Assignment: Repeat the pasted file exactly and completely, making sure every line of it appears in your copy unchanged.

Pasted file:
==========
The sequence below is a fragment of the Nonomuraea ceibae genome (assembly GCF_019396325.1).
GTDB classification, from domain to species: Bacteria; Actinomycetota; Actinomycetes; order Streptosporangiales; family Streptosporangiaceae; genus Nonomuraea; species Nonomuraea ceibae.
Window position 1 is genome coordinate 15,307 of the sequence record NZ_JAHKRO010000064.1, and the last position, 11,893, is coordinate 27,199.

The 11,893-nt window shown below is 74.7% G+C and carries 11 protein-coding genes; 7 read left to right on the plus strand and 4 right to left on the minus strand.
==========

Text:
The sequence below is a fragment of the Nonomuraea ceibae genome (assembly GCF_019396325.1).
GTDB classification, from domain to species: Bacteria; Actinomycetota; Actinomycetes; order Streptosporangiales; family Streptosporangiaceae; genus Nonomuraea; species Nonomuraea ceibae.
Window position 1 is genome coordinate 15,307 of the sequence record NZ_JAHKRO010000064.1, and the last position, 11,893, is coordinate 27,199.

The 11,893-nt window shown below is 74.7% G+C and carries 11 protein-coding genes; 7 read left to right on the plus strand and 4 right to left on the minus strand.